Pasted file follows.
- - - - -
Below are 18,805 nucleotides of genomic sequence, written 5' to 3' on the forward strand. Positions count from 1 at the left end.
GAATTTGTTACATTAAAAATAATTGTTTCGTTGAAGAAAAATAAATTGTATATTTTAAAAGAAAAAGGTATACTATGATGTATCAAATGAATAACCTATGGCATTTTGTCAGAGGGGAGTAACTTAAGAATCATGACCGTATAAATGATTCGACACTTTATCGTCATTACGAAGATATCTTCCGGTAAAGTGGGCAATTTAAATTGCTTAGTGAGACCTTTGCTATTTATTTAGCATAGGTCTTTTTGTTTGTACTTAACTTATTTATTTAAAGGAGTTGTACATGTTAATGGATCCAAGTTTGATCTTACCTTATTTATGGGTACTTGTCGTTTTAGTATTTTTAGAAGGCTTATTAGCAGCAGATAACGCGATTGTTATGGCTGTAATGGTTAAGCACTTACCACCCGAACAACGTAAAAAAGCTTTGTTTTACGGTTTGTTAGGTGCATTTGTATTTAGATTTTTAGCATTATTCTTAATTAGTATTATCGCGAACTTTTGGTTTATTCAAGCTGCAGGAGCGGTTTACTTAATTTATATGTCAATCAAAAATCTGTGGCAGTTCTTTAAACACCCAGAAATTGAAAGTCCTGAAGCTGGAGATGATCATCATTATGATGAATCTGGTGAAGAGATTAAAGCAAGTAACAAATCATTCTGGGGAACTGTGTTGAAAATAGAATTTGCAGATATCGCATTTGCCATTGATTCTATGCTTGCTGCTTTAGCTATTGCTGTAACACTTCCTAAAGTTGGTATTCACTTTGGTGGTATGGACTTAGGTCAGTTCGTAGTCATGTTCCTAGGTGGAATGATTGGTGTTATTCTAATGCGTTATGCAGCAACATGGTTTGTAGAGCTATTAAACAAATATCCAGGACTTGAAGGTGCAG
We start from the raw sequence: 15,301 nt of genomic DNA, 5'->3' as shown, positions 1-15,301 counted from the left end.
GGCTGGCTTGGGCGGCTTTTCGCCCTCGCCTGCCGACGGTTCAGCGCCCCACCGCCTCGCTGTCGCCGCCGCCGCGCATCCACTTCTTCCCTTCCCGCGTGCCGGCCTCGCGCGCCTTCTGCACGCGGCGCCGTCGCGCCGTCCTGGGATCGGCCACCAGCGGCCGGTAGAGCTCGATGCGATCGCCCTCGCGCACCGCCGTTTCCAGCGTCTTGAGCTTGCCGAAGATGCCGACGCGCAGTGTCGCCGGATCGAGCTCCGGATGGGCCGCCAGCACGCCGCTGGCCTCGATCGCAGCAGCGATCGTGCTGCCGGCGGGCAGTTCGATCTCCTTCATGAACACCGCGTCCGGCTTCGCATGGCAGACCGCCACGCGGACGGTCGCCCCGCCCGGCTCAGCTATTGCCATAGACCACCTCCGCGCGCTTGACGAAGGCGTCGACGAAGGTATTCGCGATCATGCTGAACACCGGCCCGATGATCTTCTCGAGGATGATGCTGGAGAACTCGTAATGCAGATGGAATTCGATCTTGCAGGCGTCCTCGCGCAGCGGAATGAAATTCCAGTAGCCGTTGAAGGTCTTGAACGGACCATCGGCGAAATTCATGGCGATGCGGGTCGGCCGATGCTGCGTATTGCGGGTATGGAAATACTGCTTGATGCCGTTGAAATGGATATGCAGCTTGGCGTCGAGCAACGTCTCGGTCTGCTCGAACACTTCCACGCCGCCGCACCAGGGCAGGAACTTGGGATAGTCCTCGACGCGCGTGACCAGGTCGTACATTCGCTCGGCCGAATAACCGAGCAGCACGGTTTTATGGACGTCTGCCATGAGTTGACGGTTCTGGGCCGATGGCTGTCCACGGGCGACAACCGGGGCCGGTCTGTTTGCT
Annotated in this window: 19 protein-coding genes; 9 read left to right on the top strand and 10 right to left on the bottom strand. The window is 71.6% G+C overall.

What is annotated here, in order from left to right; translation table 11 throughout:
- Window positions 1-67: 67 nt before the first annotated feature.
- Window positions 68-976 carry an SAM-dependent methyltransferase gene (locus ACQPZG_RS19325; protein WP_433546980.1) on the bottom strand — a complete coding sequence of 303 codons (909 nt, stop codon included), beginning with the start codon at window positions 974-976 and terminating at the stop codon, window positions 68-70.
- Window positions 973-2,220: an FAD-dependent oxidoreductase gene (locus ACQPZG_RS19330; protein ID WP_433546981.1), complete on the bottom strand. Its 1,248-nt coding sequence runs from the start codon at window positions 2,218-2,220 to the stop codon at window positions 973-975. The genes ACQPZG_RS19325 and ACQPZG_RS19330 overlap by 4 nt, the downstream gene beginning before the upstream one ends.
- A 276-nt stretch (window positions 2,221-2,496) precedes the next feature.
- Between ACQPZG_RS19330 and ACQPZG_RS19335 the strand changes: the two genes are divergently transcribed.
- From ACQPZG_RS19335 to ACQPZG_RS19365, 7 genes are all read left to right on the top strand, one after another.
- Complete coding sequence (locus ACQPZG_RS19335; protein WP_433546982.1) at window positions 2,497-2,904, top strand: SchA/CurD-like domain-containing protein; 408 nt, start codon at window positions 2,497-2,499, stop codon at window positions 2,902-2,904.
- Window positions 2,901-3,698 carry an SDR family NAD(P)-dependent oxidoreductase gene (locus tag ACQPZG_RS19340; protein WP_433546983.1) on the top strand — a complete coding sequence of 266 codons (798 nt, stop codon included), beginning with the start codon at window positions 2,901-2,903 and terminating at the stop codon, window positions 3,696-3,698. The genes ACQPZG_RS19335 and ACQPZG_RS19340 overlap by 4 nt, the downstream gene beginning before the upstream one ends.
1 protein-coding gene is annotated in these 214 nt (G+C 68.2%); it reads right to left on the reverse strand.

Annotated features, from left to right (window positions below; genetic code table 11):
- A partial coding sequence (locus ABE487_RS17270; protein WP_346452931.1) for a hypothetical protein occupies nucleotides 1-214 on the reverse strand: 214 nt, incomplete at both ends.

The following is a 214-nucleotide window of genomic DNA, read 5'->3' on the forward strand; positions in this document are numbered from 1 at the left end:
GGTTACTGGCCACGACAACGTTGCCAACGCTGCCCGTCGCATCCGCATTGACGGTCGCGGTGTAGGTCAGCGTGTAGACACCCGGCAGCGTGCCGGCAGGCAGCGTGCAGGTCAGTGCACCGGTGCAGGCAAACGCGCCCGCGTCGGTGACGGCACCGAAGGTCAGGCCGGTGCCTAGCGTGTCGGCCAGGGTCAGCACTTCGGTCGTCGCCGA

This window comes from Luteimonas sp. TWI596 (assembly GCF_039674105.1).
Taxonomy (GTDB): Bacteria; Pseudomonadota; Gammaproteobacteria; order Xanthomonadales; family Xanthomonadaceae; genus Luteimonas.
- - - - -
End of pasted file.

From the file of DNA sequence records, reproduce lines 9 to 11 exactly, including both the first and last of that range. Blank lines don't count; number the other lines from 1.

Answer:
- Window positions 973-2,220: an FAD-dependent oxidoreductase gene (locus ACQPZG_RS19330; protein ID WP_433546981.1), complete on the bottom strand. Its 1,248-nt coding sequence runs from the start codon at window positions 2,218-2,220 to the stop codon at window positions 973-975. The genes ACQPZG_RS19325 and ACQPZG_RS19330 overlap by 4 nt, the downstream gene beginning before the upstream one ends.
- A 276-nt stretch (window positions 2,221-2,496) precedes the next feature.
- Between ACQPZG_RS19330 and ACQPZG_RS19335 the strand changes: the two genes are divergently transcribed.